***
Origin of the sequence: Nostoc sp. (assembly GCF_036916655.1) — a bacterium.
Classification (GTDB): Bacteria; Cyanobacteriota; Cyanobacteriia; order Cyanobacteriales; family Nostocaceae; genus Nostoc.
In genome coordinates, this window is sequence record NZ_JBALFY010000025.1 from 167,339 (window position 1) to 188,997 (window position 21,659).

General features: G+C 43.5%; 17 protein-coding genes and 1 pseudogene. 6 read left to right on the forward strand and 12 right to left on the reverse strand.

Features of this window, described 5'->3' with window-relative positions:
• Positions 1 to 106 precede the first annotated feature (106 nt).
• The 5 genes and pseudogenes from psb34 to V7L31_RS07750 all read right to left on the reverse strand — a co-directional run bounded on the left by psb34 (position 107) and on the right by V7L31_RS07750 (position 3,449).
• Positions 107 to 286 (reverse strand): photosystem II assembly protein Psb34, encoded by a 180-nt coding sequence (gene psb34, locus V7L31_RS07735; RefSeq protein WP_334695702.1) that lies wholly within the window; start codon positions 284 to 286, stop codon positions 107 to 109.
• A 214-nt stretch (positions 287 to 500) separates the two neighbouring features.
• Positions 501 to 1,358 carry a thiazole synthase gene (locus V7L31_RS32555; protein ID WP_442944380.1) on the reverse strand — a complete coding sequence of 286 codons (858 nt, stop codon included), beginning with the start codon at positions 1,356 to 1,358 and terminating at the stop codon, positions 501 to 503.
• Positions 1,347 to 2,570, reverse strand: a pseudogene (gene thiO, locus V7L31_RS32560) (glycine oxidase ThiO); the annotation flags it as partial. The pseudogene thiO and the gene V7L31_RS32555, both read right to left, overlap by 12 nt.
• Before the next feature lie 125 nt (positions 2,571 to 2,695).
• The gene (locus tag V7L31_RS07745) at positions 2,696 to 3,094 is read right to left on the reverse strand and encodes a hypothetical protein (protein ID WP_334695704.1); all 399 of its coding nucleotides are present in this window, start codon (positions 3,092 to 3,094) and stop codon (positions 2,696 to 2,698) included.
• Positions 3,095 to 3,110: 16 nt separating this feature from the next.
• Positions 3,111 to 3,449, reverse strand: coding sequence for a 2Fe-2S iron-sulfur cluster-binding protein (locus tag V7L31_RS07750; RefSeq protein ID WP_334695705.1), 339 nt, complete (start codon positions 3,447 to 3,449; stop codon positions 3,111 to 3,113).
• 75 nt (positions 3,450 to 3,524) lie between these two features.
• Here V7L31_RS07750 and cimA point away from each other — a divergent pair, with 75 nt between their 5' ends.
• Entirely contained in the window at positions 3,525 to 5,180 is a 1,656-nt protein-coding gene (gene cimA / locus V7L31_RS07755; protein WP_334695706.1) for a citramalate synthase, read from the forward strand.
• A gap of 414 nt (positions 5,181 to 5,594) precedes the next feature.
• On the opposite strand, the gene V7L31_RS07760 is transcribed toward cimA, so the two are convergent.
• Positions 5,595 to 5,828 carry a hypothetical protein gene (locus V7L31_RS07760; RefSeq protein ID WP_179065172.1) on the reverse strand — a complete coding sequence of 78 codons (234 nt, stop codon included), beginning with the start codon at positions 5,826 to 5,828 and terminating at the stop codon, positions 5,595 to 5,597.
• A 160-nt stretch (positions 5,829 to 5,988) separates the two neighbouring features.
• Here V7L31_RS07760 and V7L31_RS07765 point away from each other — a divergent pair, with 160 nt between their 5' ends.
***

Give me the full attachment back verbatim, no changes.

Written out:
Origin of the sequence: Nostoc sp. (assembly GCF_036916655.1) — a bacterium.
Classification (GTDB): Bacteria; Cyanobacteriota; Cyanobacteriia; order Cyanobacteriales; family Nostocaceae; genus Nostoc.
In genome coordinates, this window is sequence record NZ_JBALFY010000025.1 from 167,339 (window position 1) to 188,997 (window position 21,659).

General features: G+C 43.5%; 17 protein-coding genes and 1 pseudogene. 6 read left to right on the forward strand and 12 right to left on the reverse strand.

Features of this window, described 5'->3' with window-relative positions:
• Positions 1 to 106 precede the first annotated feature (106 nt).
• The 5 genes and pseudogenes from psb34 to V7L31_RS07750 all read right to left on the reverse strand — a co-directional run bounded on the left by psb34 (position 107) and on the right by V7L31_RS07750 (position 3,449).
• Positions 107 to 286 (reverse strand): photosystem II assembly protein Psb34, encoded by a 180-nt coding sequence (gene psb34, locus V7L31_RS07735; RefSeq protein WP_334695702.1) that lies wholly within the window; start codon positions 284 to 286, stop codon positions 107 to 109.
• A 214-nt stretch (positions 287 to 500) separates the two neighbouring features.
• Positions 501 to 1,358 carry a thiazole synthase gene (locus V7L31_RS32555; protein ID WP_442944380.1) on the reverse strand — a complete coding sequence of 286 codons (858 nt, stop codon included), beginning with the start codon at positions 1,356 to 1,358 and terminating at the stop codon, positions 501 to 503.
• Positions 1,347 to 2,570, reverse strand: a pseudogene (gene thiO, locus V7L31_RS32560) (glycine oxidase ThiO); the annotation flags it as partial. The pseudogene thiO and the gene V7L31_RS32555, both read right to left, overlap by 12 nt.
• Before the next feature lie 125 nt (positions 2,571 to 2,695).
• The gene (locus tag V7L31_RS07745) at positions 2,696 to 3,094 is read right to left on the reverse strand and encodes a hypothetical protein (protein ID WP_334695704.1); all 399 of its coding nucleotides are present in this window, start codon (positions 3,092 to 3,094) and stop codon (positions 2,696 to 2,698) included.
• Positions 3,095 to 3,110: 16 nt separating this feature from the next.
• Positions 3,111 to 3,449, reverse strand: coding sequence for a 2Fe-2S iron-sulfur cluster-binding protein (locus tag V7L31_RS07750; RefSeq protein ID WP_334695705.1), 339 nt, complete (start codon positions 3,447 to 3,449; stop codon positions 3,111 to 3,113).
• 75 nt (positions 3,450 to 3,524) lie between these two features.
• Here V7L31_RS07750 and cimA point away from each other — a divergent pair, with 75 nt between their 5' ends.
• Entirely contained in the window at positions 3,525 to 5,180 is a 1,656-nt protein-coding gene (gene cimA / locus V7L31_RS07755; protein WP_334695706.1) for a citramalate synthase, read from the forward strand.
• A gap of 414 nt (positions 5,181 to 5,594) precedes the next feature.
• On the opposite strand, the gene V7L31_RS07760 is transcribed toward cimA, so the two are convergent.
• Positions 5,595 to 5,828 carry a hypothetical protein gene (locus V7L31_RS07760; RefSeq protein ID WP_179065172.1) on the reverse strand — a complete coding sequence of 78 codons (234 nt, stop codon included), beginning with the start codon at positions 5,826 to 5,828 and terminating at the stop codon, positions 5,595 to 5,597.
• A 160-nt stretch (positions 5,829 to 5,988) separates the two neighbouring features.
• Here V7L31_RS07760 and V7L31_RS07765 point away from each other — a divergent pair, with 160 nt between their 5' ends.